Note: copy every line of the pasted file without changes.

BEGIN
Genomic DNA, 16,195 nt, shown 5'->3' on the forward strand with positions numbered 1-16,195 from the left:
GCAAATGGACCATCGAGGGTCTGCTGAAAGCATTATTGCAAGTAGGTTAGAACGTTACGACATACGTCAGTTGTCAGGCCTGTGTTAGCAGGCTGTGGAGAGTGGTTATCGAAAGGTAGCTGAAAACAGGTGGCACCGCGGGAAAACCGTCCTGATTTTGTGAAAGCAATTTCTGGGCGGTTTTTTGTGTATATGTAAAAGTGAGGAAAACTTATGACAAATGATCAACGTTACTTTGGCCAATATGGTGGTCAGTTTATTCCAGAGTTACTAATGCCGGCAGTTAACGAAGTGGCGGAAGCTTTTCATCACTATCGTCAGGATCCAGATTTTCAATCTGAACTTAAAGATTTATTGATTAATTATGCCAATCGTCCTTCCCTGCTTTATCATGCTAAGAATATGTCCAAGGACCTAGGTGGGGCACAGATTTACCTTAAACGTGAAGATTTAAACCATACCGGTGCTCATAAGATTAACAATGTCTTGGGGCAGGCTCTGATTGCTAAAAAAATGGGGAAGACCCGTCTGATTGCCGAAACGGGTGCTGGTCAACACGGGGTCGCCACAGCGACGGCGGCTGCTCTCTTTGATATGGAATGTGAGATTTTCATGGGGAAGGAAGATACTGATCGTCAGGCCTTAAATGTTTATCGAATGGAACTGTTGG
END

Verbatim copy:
Genomic DNA, 16,195 nt, shown 5'->3' on the forward strand with positions numbered 1-16,195 from the left:
GCAAATGGACCATCGAGGGTCTGCTGAAAGCATTATTGCAAGTAGGTTAGAACGTTACGACATACGTCAGTTGTCAGGCCTGTGTTAGCAGGCTGTGGAGAGTGGTTATCGAAAGGTAGCTGAAAACAGGTGGCACCGCGGGAAAACCGTCCTGATTTTGTGAAAGCAATTTCTGGGCGGTTTTTTGTGTATATGTAAAAGTGAGGAAAACTTATGACAAATGATCAACGTTACTTTGGCCAATATGGTGGTCAGTTTATTCCAGAGTTACTAATGCCGGCAGTTAACGAAGTGGCGGAAGCTTTTCATCACTATCGTCAGGATCCAGATTTTCAATCTGAACTTAAAGATTTATTGATTAATTATGCCAATCGTCCTTCCCTGCTTTATCATGCTAAGAATATGTCCAAGGACCTAGGTGGGGCACAGATTTACCTTAAACGTGAAGATTTAAACCATACCGGTGCTCATAAGATTAACAATGTCTTGGGGCAGGCTCTGATTGCTAAAAAAATGGGGAAGACCCGTCTGATTGCCGAAACGGGTGCTGGTCAACACGGGGTCGCCACAGCGACGGCGGCTGCTCTCTTTGATATGGAATGTGAGATTTTCATGGGGAAGGAAGATACTGATCGTCAGGCCTTAAATGTTTATCGAATGGAACTGTTGG